Reason # 52310 why silent retreats aren’t such a bad thing:
I was “studying” or at least getting ready to study in my room when I heard some loud banging on the window. I looked out and didn’t see anyone out there even after I shined my flashlight. So I figured it’s probably some of the minor-majors (majors who graduated from the minors) having some fun… So I ended up closing my window again and sitting down when the banging started up again. I’ve always been a little bit afraid of the dark so I just left my room to bug some of the guys in the foyer. When I got back, I opened up my window again and saw this:
This week, we had a ton of visitors up at the abbey!!! It was the busiest I’ve ever seen it up there… starting from this guy who was flying around the place, landing on the tops of our trees or our goal posts. I walked out of the residence one morning and saw a whole bunch of the seminarians and Fr. Abbot just staring out into the open so I kinda just joined them, not knowing exactly what they were looking at. When they pointed this little guy out to me, I had to sprint back in, grab my camera and sneak over to it to grab a picture… HAhahahah Whoever said it’s impossible to sneak up on a hawk is sorely mistaken!!!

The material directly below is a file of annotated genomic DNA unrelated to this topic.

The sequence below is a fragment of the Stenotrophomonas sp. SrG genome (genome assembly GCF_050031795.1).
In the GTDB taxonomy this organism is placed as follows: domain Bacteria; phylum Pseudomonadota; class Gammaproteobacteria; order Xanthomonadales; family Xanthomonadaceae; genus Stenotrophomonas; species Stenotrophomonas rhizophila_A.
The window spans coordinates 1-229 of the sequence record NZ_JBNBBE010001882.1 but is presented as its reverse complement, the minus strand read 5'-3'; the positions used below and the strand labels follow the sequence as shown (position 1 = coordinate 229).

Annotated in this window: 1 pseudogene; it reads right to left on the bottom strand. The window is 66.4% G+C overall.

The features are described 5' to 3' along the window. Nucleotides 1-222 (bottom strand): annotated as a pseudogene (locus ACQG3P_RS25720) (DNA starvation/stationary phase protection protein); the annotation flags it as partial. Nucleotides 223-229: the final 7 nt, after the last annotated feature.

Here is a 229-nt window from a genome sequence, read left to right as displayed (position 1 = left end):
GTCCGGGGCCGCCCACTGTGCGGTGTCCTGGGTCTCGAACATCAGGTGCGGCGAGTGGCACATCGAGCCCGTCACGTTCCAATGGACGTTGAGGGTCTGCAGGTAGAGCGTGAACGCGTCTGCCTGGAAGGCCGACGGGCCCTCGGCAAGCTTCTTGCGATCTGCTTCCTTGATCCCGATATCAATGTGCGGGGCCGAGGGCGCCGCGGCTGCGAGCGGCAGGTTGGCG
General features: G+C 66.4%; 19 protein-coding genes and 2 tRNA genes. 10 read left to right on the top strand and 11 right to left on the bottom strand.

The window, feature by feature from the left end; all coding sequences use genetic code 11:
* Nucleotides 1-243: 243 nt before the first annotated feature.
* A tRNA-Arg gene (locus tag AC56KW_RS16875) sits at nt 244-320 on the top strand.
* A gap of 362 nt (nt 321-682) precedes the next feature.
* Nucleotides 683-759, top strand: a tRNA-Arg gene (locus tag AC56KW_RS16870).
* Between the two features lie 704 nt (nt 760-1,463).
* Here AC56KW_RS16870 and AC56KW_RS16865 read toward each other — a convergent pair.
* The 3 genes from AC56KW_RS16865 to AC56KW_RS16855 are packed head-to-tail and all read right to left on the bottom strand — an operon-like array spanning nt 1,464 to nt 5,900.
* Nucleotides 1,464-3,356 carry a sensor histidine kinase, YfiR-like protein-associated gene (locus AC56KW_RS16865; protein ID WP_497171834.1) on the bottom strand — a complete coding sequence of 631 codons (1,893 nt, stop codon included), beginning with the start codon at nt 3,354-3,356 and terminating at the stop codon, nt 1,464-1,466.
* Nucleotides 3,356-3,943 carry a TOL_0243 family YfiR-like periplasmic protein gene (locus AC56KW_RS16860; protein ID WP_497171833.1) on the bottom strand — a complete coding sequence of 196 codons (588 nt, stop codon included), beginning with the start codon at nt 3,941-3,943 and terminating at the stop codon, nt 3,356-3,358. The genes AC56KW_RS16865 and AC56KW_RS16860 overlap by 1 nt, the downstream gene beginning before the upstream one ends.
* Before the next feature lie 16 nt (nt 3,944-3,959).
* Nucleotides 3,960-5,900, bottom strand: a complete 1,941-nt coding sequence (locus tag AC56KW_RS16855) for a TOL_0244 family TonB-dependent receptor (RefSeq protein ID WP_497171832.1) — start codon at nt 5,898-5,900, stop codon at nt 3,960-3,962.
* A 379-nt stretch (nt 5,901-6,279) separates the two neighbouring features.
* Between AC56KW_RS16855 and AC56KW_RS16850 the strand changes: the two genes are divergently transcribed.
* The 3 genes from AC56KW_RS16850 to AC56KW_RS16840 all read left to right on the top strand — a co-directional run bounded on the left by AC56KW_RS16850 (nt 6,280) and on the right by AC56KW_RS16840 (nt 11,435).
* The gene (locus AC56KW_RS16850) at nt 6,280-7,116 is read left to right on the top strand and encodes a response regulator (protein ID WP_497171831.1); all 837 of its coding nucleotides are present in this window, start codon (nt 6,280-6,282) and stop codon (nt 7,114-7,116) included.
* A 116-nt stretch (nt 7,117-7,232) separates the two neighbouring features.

Also, this week was the second half of ecumenical week. Ecumenism is an important part of the church as it involves our dialogues with the various other Christian denominations and other world religions. To commemorate this week for us, we also started inviting over a small bunch of different guest speakers from various faiths to speak to us. We had Eparch Ken, from the Ukrainian Catholic Church and a priest from the local Coptic Church visiting on consecutive nights speaking to us about the history of the Catholic/Orthodox split that happened over a thousand years ago and where we’re at, somewhat, in our talks for unity. We’ve also had a Protestant minister from the Alliance Church down the road talking to us about the history of the Alliance church, how it’s distinct from the other mainline Protestant churches and what aspects we hold in common to them. It was really informative and I really enjoyed it! Plus, because we had guests, we also had tons of dispensations for our evening meals–meaning, instead of quiet table reading, we can actually talk!!!